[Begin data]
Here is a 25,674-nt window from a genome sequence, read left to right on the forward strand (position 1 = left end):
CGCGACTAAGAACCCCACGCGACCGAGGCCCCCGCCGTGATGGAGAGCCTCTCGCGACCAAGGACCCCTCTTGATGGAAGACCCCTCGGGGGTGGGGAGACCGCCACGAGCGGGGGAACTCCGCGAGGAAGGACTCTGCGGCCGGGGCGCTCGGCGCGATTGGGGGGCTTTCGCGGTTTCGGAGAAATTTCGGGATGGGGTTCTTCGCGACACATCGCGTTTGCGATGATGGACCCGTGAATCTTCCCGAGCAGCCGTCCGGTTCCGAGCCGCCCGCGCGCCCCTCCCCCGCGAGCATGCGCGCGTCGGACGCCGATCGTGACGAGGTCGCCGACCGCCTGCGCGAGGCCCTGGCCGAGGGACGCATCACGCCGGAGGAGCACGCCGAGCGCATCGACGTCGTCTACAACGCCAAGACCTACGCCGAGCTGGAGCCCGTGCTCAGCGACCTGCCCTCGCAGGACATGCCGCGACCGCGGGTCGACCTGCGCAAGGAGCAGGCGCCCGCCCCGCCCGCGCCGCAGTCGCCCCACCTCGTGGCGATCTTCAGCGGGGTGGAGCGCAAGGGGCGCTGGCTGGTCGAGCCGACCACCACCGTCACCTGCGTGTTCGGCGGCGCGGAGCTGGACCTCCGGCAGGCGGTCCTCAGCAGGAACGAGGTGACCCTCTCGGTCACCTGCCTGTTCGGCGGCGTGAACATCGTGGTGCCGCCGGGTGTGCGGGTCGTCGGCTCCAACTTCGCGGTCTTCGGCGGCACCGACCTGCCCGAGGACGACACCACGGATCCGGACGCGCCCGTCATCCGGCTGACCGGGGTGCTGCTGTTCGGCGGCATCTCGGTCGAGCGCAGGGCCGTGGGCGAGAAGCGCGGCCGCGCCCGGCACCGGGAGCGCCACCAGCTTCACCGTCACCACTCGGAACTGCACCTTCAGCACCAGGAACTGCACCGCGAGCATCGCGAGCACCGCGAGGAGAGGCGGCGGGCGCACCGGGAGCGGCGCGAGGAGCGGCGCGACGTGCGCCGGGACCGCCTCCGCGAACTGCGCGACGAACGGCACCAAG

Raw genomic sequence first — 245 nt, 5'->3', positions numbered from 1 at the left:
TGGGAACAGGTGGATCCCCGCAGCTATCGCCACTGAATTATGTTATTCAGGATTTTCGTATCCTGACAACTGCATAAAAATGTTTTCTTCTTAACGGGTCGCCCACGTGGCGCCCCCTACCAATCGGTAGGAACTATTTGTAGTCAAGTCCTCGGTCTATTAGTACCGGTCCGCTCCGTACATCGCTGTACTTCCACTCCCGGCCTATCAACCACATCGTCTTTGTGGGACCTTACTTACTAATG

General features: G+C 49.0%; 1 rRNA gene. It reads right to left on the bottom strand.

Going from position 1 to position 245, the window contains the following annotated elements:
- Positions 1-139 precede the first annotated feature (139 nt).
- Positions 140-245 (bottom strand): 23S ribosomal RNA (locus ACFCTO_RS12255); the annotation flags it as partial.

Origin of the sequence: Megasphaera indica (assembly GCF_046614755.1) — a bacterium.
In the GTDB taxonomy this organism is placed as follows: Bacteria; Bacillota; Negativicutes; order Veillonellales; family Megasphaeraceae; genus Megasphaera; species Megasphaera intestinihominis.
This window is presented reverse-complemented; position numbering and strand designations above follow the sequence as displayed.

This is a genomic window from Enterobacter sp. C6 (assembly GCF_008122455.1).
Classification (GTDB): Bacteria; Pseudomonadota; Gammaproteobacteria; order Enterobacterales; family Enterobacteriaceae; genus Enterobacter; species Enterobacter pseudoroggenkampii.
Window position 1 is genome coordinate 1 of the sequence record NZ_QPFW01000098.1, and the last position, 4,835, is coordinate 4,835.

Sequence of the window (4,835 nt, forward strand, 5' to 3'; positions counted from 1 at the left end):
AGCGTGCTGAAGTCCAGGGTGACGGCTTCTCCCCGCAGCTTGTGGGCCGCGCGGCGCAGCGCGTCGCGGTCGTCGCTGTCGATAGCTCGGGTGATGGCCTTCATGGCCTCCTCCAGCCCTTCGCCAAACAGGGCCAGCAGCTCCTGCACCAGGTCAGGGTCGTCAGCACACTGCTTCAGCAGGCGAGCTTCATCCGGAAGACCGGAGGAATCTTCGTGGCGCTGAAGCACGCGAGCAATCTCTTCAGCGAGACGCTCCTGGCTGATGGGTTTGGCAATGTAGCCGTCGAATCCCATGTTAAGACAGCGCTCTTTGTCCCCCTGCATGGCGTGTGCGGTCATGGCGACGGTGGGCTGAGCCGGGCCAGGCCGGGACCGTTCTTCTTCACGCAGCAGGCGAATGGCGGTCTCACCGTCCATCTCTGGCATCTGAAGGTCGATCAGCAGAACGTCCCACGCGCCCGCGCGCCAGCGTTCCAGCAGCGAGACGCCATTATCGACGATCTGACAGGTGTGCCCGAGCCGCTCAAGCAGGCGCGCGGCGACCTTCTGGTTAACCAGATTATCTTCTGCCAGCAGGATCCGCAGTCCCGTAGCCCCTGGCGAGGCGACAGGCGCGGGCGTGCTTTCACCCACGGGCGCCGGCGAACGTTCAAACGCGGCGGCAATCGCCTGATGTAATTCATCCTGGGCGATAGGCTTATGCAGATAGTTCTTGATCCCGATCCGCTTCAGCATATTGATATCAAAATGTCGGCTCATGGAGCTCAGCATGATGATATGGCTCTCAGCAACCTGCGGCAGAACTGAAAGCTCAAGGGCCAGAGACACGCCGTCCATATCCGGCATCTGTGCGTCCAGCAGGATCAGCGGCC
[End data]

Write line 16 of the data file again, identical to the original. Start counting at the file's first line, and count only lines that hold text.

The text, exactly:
AGCGTGCTGAAGTCCAGGGTGACGGCTTCTCCCCGCAGCTTGTGGGCCGCGCGGCGCAGCGCGTCGCGGTCGTCGCTGTCGATAGCTCGGGTGATGGCCTTCATGGCCTCCTCCAGCCCTTCGCCAAACAGGGCCAGCAGCTCCTGCACCAGGTCAGGGTCGTCAGCACACTGCTTCAGCAGGCGAGCTTCATCCGGAAGACCGGAGGAATCTTCGTGGCGCTGAAGCACGCGAGCAATCTCTTCAGCGAGACGCTCCTGGCTGATGGGTTTGGCAATGTAGCCGTCGAATCCCATGTTAAGACAGCGCTCTTTGTCCCCCTGCATGGCGTGTGCGGTCATGGCGACGGTGGGCTGAGCCGGGCCAGGCCGGGACCGTTCTTCTTCACGCAGCAGGCGAATGGCGGTCTCACCGTCCATCTCTGGCATCTGAAGGTCGATCAGCAGAACGTCCCACGCGCCCGCGCGCCAGCGTTCCAGCAGCGAGACGCCATTATCGACGATCTGACAGGTGTGCCCGAGCCGCTCAAGCAGGCGCGCGGCGACCTTCTGGTTAACCAGATTATCTTCTGCCAGCAGGATCCGCAGTCCCGTAGCCCCTGGCGAGGCGACAGGCGCGGGCGTGCTTTCACCCACGGGCGCCGGCGAACGTTCAAACGCGGCGGCAATCGCCTGATGTAATTCATCCTGGGCGATAGGCTTATGCAGATAGTTCTTGATCCCGATCCGCTTCAGCATATTGATATCAAAATGTCGGCTCATGGAGCTCAGCATGATGATATGGCTCTCAGCAACCTGCGGCAGAACTGAAAGCTCAAGGGCCAGAGACACGCCGTCCATATCCGGCATCTGTGCGTCCAGCAGGATCAGCGGCC